The most successful companies today are the ones who have acted upon their data assets by leveraging advanced analytics and big data technologies. If you think of Apple, Netflix, Google or FaceBook, the one thing they all have in common (in addition to being "tech" companies) is that they have highly evolved analytics strategies and practices. One can safely say that all of these companies are "data" companies, and not device or video rental or search or social media companies. Add to this list, a company like Domino's Pizza. I had the opportunity to visit their campus yesterday and was amazed by how data driven the business is. In fact, Domino's proudly announces in their lobby that, outside of Amazon and Google, they are the largest consumer of big data analytics. So who exactly are the actual users of all of the big data and analytics? Today the largest users of big data in business are the folks in marketing. They need to leverage Hadoop for everything from sentiment analysis to real time product recommendations.
However, in my mind, the biggest use case for Hadoop is still yet to come. A company called Camgian recently released a product called Egburt which is simply a "black box" (actually it is white) to collect and monitor sensor data from real time activities or quantities such as foot traffic, freezer temperatures, structural stresses and so on. This is the brave new world of IoT! On this blog, we have discussed previously similar black boxes that can be put on vehicles to monitor real time process data from various control units. Today's automobile has literally thousands of control units (we could call them meta-sensors).
Auto manufacturers say that just one vehicle can potentially generate 25 GB of data per hour! Most of this data conveys nothing more than what could be called "normal operating conditions" of a vehicle. For example, temperature, oxygen levels, pressure, voltage and a myriad other physical par
ameters which mainly concern only the engineers who develop the engines and other hardware. That too, only in the initial design and prototype stages of development because this data gives them information about potential inefficiencies or perhaps malfunctions which can be fixed in the next design iteration.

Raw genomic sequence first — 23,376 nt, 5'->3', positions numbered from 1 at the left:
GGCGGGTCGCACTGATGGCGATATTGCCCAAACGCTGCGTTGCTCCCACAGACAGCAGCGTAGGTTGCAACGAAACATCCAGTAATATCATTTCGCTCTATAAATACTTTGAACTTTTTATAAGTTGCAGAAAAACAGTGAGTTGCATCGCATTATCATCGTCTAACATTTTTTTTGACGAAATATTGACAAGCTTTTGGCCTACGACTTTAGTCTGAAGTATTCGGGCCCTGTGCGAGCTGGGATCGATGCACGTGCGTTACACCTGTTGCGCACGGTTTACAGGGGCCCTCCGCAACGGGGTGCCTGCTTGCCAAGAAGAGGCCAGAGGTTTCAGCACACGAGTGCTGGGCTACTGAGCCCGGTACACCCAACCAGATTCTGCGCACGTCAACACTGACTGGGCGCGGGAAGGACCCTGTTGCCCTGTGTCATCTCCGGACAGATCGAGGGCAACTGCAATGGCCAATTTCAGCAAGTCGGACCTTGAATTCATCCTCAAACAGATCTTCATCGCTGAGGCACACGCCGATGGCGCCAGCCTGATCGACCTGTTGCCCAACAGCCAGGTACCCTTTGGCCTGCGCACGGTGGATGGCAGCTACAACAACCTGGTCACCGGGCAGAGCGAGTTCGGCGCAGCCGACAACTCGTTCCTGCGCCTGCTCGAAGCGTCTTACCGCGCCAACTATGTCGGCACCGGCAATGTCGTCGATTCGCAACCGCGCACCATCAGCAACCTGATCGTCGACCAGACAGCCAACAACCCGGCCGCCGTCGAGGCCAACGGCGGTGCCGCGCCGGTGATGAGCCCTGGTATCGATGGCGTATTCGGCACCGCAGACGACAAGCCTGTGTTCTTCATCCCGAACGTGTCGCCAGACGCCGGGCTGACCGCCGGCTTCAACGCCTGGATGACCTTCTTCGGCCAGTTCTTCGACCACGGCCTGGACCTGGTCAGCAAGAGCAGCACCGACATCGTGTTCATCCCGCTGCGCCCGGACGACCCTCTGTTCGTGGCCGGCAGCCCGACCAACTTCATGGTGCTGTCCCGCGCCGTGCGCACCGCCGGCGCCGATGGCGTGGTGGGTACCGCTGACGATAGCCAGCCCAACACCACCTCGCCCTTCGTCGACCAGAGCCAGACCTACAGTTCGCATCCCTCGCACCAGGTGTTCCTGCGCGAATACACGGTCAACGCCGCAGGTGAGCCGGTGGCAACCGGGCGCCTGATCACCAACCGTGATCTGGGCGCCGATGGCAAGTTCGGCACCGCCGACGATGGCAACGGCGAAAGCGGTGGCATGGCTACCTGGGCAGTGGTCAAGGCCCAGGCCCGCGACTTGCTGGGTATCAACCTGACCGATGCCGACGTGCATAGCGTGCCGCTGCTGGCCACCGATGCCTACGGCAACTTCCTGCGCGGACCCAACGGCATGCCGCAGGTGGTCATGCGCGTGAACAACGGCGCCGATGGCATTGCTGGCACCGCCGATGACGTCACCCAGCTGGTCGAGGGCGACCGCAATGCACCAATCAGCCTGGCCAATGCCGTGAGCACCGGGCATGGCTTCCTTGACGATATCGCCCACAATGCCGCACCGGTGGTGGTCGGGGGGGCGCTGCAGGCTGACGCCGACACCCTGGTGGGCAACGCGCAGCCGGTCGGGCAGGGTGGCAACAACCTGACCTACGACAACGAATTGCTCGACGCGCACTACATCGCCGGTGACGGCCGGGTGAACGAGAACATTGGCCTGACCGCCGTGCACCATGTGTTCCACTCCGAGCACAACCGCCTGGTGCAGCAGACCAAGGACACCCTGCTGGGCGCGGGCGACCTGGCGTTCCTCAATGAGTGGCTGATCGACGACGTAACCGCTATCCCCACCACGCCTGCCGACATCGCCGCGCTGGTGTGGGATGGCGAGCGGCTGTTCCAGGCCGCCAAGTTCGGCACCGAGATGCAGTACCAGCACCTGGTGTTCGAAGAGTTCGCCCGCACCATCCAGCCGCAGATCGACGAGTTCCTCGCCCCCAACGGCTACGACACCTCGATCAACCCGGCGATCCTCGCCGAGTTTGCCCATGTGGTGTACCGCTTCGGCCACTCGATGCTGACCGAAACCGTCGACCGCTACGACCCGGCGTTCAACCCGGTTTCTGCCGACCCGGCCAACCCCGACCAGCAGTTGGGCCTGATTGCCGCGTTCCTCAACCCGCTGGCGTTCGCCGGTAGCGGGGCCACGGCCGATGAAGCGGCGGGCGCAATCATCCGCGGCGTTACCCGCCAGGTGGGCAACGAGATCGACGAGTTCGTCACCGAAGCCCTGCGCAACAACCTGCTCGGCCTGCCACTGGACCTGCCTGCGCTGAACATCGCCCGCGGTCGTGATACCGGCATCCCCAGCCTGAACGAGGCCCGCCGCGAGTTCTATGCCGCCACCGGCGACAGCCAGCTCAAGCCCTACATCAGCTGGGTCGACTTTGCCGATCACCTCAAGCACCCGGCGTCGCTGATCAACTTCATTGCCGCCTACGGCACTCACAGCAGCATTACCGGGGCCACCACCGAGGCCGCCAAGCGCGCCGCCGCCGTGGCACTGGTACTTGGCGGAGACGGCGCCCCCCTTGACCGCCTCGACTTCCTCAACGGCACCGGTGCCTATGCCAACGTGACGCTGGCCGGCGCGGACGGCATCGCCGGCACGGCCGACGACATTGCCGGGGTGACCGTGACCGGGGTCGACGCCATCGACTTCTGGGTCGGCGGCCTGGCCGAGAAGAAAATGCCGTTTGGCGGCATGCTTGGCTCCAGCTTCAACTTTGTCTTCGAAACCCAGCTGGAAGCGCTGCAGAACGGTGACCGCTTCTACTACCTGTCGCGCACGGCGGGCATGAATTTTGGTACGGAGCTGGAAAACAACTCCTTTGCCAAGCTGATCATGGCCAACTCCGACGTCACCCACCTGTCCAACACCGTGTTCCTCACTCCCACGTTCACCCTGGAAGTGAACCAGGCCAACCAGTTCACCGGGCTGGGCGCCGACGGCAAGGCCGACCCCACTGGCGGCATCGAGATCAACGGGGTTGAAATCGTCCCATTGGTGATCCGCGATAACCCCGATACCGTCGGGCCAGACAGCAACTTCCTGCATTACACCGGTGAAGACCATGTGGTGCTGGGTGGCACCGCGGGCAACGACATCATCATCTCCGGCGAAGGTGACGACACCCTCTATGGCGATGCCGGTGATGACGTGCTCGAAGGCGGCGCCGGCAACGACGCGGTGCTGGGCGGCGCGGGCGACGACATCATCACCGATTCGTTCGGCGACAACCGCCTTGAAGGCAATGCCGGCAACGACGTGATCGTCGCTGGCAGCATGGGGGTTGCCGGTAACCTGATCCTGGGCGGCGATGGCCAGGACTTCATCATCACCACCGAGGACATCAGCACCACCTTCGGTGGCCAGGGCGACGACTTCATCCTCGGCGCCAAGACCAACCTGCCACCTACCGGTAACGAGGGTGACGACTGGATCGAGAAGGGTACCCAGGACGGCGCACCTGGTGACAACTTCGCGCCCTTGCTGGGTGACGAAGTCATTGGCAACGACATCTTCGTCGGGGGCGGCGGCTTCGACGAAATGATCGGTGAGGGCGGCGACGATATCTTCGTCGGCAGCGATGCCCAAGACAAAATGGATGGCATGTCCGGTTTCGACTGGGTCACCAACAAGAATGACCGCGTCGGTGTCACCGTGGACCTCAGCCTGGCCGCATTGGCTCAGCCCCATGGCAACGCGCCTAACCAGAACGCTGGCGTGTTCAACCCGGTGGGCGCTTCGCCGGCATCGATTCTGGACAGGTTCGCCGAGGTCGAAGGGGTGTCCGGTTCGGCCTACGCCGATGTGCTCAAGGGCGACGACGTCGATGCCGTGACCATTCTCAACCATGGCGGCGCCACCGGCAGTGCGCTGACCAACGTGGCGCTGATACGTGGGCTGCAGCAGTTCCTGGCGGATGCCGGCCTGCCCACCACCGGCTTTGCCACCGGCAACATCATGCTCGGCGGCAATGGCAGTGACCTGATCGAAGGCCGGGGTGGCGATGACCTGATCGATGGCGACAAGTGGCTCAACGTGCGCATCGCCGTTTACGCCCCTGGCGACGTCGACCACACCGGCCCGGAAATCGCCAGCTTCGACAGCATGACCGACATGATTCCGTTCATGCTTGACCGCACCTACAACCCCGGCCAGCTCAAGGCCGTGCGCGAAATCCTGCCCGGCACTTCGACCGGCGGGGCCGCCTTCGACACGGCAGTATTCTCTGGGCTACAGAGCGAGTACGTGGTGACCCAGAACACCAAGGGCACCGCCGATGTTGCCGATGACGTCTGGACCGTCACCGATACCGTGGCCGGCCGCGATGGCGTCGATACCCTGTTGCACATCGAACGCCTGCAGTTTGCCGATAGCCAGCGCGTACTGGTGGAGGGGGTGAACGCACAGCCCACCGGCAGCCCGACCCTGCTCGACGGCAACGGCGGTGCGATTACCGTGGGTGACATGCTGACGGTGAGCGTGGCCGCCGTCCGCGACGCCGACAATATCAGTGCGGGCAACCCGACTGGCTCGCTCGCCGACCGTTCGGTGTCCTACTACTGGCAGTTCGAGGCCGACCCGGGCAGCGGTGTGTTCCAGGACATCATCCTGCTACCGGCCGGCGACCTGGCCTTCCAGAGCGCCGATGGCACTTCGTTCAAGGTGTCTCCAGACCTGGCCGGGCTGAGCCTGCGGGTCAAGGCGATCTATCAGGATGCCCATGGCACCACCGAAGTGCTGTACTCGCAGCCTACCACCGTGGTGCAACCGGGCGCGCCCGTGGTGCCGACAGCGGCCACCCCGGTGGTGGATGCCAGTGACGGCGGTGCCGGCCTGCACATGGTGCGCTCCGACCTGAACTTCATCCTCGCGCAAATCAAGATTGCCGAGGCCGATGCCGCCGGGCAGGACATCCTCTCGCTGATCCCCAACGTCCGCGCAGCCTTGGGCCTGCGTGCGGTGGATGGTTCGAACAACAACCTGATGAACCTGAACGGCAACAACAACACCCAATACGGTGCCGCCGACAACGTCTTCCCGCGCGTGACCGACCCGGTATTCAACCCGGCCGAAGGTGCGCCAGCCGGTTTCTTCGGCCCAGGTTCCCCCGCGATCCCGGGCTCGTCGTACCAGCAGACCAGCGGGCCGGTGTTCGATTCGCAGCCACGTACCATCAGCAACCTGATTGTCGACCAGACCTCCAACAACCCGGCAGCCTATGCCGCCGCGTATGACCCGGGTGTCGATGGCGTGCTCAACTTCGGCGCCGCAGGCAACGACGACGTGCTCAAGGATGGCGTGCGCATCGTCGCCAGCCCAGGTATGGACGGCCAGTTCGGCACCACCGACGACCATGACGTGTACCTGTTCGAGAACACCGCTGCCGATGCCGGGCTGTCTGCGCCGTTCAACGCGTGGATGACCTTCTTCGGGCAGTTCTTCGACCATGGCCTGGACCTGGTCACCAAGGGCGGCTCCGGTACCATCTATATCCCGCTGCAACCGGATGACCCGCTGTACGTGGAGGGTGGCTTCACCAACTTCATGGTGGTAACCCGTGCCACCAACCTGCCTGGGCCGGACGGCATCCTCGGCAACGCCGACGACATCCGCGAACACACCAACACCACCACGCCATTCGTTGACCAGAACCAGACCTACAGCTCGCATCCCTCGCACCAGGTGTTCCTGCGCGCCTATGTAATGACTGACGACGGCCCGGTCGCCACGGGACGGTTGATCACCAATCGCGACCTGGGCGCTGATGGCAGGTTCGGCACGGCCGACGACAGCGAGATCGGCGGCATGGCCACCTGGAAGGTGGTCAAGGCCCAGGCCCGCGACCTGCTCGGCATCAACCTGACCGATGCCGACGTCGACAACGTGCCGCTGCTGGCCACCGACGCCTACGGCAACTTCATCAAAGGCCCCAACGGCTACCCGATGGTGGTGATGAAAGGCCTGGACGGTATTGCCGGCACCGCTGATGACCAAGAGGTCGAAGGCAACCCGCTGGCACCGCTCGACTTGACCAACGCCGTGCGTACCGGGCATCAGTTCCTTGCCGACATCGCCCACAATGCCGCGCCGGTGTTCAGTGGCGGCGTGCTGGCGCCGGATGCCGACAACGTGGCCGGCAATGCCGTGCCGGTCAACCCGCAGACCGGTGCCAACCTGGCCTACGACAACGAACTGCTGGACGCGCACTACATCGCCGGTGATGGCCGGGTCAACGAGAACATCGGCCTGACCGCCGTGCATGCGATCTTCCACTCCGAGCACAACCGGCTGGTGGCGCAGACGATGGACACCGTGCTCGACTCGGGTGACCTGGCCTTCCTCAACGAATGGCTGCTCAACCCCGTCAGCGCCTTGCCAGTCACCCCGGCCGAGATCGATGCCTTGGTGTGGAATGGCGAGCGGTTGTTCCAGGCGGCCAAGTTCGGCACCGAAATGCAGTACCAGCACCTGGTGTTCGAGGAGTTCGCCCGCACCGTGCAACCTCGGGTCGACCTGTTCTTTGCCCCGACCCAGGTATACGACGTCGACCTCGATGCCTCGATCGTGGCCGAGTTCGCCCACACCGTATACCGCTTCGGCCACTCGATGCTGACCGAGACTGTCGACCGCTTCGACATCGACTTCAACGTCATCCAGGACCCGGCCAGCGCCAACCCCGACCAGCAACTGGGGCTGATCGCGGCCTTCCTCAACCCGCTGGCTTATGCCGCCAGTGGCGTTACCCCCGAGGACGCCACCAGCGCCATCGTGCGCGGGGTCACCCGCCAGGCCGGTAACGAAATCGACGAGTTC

Part of the reason why very few people were interested in this mass of streaming data is that no one actually collected this before. I mean, some data was collected, perhaps averaged and perhaps extrapolated, but the whole mass of it was too much to store and way too much for any analytical tool. However the arrival of technologies like Hadoop and Apache Spark are likely to change this scenario. Now, storage is no longer an issue, and very soon computation will also be a non-issue. But big data companies are the first to state that "you do not have a big data use case, simply because you generate a lot of data"!
So what can you actually do with this streaming data? Three things come to mind. The first was already mentioned - use this to establish what would be considered "normal" operating conditions or baseline performances of complex systems. The second is to use the trends in this baseline data to predict potential problems. The final frontier, so to speak, is to then let the system decide the best way to fix this problem. Tesla, apparently already did this recently to overcome a potential recall problem by letting their cars automatically adjust suspension settings.
Arthur C Clarke said that one day computers will not only compose music, but they will also learn to enjoy it! IoT and analytics will very soon allow our machines to not only identify their problems, but also fix them without us even knowing about it. Exicting or scary?
Download a case study to see simpler applications of analytics in manufacturing.